Today marks the arrival of Android‘s latest version, Nougat. Nougat’s a lot more than a few security fixes and a new app or two, though. It’s an attempt to revise the phone operating system to make it more flexible and useful. Here’s what you need to know.
Better Battery Life
Google has been focusing on cleaning up Android over the last few years, reducing how much space it eats up and improving the battery life. This go-round, they’ve overhauled the Doze mode, which originally only worked when your phone was stationary. It’s upgraded that mode to when you’re moving and your phone is tucked in your pocket or purse. In that scenario, what your phone can do and what processes apps can run are limited to conserve battery. It’s a small change, but it can have a big effect. Nougat also offers a data saver setting that denies apps running in the background access to cellular data. That’ll save not just battery, but money as well.
Google has made some cosmetic changes to notifications, mostly by getting rid of the “card” aesthetic in favor of a “sheet” design. But the really big change coming down is quick replies. Instead of having to pop open an app, you can simply reply in the notification. You’ll even see a brief messaging history if you haven’t opened the app in a while. It’s a small but surprisingly handy addition.
Google is continuing its push for the “Trusted Face” system, better known as “unlocking your phone with a selfie.” The system was a bit spotty when it was introduced, but critics are claiming it’s improved to the point where only headphones and glasses are really throwing it off.
Two Apps Can Share The Screen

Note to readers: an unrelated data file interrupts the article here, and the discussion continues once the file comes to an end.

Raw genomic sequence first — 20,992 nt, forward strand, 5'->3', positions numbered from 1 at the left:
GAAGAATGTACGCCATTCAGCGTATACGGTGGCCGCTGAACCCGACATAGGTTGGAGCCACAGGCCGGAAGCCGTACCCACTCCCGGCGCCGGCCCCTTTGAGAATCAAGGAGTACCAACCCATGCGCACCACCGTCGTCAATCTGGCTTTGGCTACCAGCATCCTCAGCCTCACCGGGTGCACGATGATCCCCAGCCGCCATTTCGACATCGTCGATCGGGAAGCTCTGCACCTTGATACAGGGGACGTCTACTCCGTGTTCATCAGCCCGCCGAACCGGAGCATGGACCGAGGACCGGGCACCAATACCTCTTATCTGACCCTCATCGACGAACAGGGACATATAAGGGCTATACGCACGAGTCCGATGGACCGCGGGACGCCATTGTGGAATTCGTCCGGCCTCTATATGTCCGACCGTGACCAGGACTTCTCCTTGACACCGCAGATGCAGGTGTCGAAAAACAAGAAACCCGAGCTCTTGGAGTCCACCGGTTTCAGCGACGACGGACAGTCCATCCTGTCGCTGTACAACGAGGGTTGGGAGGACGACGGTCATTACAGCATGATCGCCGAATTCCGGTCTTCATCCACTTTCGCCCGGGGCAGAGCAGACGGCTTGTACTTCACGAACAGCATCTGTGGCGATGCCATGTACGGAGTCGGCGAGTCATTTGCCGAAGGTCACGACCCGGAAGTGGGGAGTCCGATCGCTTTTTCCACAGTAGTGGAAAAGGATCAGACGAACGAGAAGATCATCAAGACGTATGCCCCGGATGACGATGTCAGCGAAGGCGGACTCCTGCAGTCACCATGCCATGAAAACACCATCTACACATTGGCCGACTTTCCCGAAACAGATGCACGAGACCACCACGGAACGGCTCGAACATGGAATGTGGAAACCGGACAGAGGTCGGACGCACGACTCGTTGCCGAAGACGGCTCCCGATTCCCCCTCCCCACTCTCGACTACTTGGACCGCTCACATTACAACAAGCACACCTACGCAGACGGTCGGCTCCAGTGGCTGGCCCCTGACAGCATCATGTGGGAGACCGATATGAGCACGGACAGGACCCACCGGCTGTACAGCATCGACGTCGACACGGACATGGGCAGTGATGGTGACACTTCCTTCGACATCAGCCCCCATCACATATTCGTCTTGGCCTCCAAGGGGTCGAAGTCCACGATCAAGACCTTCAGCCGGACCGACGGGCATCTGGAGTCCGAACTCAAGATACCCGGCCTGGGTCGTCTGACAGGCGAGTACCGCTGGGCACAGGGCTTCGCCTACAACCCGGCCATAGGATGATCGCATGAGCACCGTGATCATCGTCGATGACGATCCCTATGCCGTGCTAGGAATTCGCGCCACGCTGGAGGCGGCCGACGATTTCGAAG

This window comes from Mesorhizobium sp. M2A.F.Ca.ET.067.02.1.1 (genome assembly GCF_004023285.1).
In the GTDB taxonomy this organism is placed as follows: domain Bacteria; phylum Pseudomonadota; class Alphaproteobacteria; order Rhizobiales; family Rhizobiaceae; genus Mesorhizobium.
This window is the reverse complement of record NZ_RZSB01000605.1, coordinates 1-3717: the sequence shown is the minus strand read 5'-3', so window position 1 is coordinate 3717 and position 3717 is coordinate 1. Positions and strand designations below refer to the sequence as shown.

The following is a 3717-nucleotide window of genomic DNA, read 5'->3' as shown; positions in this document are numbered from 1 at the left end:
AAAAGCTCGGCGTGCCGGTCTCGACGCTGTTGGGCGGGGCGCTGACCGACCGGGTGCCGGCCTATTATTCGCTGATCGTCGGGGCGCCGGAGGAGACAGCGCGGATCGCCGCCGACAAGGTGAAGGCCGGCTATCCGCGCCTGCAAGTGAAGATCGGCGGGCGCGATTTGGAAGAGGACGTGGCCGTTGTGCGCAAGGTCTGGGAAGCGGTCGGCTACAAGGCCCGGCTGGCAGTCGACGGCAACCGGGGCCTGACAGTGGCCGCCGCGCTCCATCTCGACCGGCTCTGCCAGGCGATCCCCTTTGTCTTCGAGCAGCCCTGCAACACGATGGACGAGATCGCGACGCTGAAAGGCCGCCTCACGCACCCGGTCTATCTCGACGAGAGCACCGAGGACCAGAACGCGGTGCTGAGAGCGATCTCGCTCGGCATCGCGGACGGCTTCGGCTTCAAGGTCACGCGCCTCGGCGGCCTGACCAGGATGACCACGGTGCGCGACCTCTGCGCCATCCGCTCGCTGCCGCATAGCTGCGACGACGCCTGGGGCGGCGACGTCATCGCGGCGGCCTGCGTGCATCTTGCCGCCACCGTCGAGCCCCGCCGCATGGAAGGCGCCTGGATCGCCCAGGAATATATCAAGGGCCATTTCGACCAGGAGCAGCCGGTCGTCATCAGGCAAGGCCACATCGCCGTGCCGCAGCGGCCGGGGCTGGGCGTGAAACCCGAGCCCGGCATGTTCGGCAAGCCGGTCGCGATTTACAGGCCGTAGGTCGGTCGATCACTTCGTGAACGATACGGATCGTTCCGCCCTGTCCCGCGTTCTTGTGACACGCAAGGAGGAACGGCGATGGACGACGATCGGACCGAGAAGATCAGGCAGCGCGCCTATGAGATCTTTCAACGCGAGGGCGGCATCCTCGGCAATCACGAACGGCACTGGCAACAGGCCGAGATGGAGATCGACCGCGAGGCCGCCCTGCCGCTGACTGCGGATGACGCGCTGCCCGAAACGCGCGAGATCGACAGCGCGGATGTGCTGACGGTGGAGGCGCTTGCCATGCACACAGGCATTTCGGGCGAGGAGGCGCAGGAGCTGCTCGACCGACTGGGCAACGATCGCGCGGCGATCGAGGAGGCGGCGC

The most hyped aspect of Nougat is screen-sharing, in which two apps can divide up the screen on your phone so you can, say, bag a Pokémon while texting. It’s not clear just how commonplace this feature will be, as it takes a lot of processing power, but it’s likely going to be the most visible one. There’s also a function where by double-tapping the overview button, you switch to the last app you used, which will likely be standard.
Android is getting a general graphics overhaul, under the hood, that will make a real difference for uses like gaming. It also happens to help pave the way for a slightly more fanciful use, namely Google’s VR initiative, Daydream. And if you’re wondering, you can configure your phone to pop up notifications while you’re in VR mode, so you won’t miss any texts.
Overall, it seems like Google is trying to streamline how you use your phone so you’re not constantly staring at it. The main question is how long it’ll take for you to get it, as right now only the LG V20 is shipping with Nougat. Unless you’re getting a new phone, unfortunately, it might takes a while as carriers need to clear the software. But at least Nougat is finally on the way.